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Genome Res. Sep 2005; 15(9): 1298–1306.
PMCID: PMC1199545

A network of transcriptionally coordinated functional modules in Saccharomyces cerevisiae


Recent computational and experimental work suggests that functional modules underlie much of cellular physiology and are a useful unit of cellular organization from the perspective of systems biology. Because interactions among modules can give rise to higher-level properties that are essential to cellular function, a complete knowledge of these interactions is necessary for future work in systems biology, including in silico modeling and metabolic engineering. Here we present a computational method for the systematic identification and analysis of functional modules whose activity is coordinated at the level of transcription. We applied this method, Search for Pairwise Interactions (SPIN), to obtain a global view of functional module connectivity in Saccharomyces cerevisiae and to provide insight into the biological mechanisms underlying this coordination. We also examined this global network at higher resolution to obtain detailed information about the interactions of particular module pairs. For instance, our results reveal possible transcriptional coordination of glycolysis and lipid metabolism by the transcription factor Gcr1p, and further suggest that glycolysis and phosphoinositide signaling may regulate each other reciprocally.

The phenotype of a unicellular organism is determined by an integrated network of genes, proteins, and metabolites that participate in reciprocal regulatory relationships. Creating a quantitative description of this network—a goal that has recently engendered the dedicated discipline of systems biology—is essential to understanding, predicting, and manipulating cellular behavior. A first step toward this goal is deciphering the connectivity of the network, that is, the pattern of interactions among its components. Given the complexity of this undertaking, the integrated network is often treated as a group of superimposed subnetworks, including the gene regulatory, protein, and metabolic networks. A corollary task is to determine whether the network's topology reflects its organizational principles. Using biological networks with relatively well-characterized connectivity, quantitative analyses of network topology have revealed that these networks are modular—they can be clustered into nodes that are more densely connected to each other than to nodes in other clusters (Ravasz et al. 2002; Barabasi and Oltvai 2004; Yook et al. 2004).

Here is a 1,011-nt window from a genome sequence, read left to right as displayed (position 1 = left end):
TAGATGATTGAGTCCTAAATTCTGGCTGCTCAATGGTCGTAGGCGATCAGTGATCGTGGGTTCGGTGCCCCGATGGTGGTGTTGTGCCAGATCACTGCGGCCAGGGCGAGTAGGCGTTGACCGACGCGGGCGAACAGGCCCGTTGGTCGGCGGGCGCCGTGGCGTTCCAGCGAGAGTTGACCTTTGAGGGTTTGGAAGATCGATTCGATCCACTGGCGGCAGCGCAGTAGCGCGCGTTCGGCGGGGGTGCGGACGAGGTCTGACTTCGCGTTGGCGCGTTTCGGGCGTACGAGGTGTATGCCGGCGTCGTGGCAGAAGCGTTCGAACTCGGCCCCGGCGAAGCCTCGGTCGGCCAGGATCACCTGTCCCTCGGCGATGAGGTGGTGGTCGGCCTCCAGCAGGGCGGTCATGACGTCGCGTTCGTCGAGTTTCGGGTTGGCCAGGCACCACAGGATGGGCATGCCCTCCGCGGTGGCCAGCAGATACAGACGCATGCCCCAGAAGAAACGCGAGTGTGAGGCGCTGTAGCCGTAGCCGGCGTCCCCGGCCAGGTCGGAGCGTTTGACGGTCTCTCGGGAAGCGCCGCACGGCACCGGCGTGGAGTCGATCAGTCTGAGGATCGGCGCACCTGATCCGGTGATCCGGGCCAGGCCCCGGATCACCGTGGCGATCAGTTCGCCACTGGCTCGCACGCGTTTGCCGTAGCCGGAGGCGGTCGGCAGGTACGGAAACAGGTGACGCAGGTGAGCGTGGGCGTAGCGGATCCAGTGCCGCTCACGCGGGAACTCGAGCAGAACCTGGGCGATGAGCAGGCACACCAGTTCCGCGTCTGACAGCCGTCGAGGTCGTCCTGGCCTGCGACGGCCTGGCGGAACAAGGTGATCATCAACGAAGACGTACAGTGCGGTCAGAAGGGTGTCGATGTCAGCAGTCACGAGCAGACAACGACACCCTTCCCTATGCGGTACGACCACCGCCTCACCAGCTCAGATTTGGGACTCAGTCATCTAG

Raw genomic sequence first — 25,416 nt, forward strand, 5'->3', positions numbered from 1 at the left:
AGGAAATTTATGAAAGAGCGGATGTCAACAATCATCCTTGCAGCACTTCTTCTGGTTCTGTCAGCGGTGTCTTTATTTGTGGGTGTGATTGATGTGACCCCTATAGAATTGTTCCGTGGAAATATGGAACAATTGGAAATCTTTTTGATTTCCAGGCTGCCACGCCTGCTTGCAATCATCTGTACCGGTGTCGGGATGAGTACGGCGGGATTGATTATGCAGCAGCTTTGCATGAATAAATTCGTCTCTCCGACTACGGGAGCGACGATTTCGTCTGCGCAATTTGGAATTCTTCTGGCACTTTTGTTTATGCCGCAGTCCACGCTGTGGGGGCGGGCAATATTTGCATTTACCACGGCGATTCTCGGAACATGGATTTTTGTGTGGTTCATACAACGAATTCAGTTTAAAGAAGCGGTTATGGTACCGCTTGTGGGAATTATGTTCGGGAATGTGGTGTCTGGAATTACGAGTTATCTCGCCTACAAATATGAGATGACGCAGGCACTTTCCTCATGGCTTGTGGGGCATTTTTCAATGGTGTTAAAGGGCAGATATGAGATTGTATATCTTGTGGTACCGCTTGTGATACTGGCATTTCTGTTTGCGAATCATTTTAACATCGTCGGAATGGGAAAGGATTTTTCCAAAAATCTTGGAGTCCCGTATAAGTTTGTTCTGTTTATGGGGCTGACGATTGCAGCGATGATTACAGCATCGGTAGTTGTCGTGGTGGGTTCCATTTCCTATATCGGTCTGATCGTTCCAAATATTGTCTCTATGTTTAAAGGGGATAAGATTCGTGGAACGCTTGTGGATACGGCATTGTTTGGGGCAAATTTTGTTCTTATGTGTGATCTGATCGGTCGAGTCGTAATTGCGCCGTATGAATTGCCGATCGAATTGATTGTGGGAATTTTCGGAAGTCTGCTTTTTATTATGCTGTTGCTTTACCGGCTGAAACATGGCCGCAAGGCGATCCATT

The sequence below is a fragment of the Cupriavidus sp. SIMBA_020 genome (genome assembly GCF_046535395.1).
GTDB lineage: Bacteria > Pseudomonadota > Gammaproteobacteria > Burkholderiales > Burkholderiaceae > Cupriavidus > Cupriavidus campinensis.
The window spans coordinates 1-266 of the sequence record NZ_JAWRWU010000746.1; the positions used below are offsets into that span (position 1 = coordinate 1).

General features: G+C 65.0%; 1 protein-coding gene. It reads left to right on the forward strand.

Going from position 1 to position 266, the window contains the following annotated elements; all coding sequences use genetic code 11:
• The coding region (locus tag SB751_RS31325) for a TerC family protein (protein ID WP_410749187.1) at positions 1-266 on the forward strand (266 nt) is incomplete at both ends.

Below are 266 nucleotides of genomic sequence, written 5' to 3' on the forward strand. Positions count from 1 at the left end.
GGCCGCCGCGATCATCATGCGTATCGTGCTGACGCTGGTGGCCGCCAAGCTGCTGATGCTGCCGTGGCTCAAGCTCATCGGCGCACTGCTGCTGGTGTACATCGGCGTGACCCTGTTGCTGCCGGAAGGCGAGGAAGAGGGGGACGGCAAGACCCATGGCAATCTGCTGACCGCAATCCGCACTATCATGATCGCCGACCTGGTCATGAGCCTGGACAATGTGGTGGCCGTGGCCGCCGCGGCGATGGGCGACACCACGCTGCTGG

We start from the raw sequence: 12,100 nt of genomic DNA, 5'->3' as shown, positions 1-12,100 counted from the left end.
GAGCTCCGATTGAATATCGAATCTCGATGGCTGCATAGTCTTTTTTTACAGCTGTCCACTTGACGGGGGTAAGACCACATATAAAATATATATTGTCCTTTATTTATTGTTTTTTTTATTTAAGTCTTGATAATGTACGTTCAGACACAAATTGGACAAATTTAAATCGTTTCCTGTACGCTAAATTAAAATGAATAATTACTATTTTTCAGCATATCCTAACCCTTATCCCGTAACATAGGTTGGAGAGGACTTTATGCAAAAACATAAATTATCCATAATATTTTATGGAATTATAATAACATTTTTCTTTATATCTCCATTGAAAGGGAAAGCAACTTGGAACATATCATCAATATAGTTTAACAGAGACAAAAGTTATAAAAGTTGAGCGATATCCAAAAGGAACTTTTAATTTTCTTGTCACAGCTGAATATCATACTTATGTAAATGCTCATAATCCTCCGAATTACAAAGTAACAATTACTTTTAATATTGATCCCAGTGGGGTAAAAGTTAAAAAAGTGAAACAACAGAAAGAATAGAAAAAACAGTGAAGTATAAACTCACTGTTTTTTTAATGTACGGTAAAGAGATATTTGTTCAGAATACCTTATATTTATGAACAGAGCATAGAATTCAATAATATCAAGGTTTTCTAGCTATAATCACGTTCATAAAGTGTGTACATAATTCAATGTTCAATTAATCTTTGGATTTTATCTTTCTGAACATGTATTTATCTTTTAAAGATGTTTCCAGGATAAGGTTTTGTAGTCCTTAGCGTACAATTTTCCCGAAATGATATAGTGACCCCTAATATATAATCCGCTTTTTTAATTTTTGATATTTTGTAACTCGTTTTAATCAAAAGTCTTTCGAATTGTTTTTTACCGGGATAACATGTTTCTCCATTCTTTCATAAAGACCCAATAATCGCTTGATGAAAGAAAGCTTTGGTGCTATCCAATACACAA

In both natural and man-made systems, modularity is a fundamental design principle whereby components are partitioned according to common physical, regulatory, or functional properties. In biology, the exact meaning of modularity depends on the network under consideration. For example, modules in the protein network often have a straightforward physical interpretation as a static molecular complex (such as the ribosome) or a dynamic signaling pathway (such as a MAP kinase cascade) (Schwikowski et al. 2000; Spirin and Mirny 2003). Gene regulatory networks, in contrast, tend to display regulatory modules, in which every gene is controlled by the same transcription factors (TFs) under the same environmental conditions (Tavazoie et al. 1999; Segal et al. 2003). Both networks exhibit functional modularity. Defined as groups of genes, proteins, and other molecules involved in a common subcellular process, functional modules transcend the heuristic subdivision of the integrated network into gene regulatory, protein, and metabolic networks. It has been proposed that the functional module is the most relevant organizational unit of a cell from the perspective of systems biology (Hartwell et al. 1999), and a growing body of work supports the idea that such modules underlie much of cellular physiology.